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#SocialMedia Etiquette for #Chistmas - Be Careful What You Post Online

Christmas is a strange time when it comes to social media. It can be very tempting to hop on Twitter, Facebook or Instagram over the festive period to show off your new gadgets or designer gear, but how much should you really be posting online? As referenced in our earlier article covering social media etiquette for weddings and births, it can be all too easy to unwittingly irritate your family and friends with an ill-timed post. Even worse, those Xmas snaps might even end up costing you a small fortune. To help you avoid falling into these common traps, below we take a look at the main areas where you need to display some degree of caution.

Don't be a show-off!

It's one thing to be excited about all your new stuff, a Christmas getaway or an extravagant day out, but boasting about it is only going to make you look spoiled, self-involved or desperate for attention, at best. You could also end up making other people, who maybe find themselves alone at Christmas or have to go without due to finances, feel downright miserable about their own experience. Show a little consideration and dial down your own bragging to something a little more refined, and you can easily navigate around this all too common pitfall.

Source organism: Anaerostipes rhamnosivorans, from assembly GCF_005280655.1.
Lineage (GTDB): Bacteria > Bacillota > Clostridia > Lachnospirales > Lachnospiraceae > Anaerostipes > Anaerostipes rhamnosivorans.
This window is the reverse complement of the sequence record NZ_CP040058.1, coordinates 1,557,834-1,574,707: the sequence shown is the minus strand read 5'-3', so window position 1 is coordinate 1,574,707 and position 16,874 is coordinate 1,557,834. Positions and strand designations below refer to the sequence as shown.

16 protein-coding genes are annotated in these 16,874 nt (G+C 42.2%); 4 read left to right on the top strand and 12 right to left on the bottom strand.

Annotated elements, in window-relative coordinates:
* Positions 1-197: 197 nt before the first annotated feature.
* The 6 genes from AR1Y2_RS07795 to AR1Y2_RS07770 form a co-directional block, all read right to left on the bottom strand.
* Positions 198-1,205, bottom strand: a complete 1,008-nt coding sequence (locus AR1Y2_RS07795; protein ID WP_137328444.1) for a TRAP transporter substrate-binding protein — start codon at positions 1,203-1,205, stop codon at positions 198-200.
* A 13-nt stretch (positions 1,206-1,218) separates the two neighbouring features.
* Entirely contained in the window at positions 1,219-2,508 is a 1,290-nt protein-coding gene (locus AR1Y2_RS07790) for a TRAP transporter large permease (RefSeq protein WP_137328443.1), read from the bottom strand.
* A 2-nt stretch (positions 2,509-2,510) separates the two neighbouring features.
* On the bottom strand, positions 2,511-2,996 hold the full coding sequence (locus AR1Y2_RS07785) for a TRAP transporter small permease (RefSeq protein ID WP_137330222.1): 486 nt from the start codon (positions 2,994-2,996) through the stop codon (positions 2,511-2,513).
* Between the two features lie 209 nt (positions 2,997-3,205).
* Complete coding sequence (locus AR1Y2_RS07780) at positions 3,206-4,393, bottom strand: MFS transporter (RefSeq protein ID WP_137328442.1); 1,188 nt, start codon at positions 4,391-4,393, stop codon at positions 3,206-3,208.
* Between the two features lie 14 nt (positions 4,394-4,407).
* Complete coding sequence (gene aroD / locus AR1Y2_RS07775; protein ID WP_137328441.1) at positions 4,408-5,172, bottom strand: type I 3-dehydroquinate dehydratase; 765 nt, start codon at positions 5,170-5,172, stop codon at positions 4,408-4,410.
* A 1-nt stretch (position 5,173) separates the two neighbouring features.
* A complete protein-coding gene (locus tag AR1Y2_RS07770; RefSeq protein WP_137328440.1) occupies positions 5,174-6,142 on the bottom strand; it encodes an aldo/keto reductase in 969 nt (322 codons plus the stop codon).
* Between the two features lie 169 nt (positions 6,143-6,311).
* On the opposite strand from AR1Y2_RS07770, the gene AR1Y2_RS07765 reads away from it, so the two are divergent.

Empty houses and pricey gifts: An open house for burglars!

This is one of the more frequent mistakes made over the festive period, in fact I wrote about it last year in more detail, but people keep repeating the same blunders. Many people choose to travel at Christmas, whether that be abroad or nationally, but don't shout it from the rooftops. Posting about your excitement waiting for your plane or checking in at the airport or hotel is the online equivalent of putting a banner across the front of your house that reads "Empty house, take what you like!". As so many of our profiles include sensitive information such as an address, one little post can be all a potential burglar needs to know exactly when and where to target you. Even if your address is unlisted or set to private, tech savvy criminals only need to take a look at the geotagging information widely used on sites such as Instagram to locate your residence.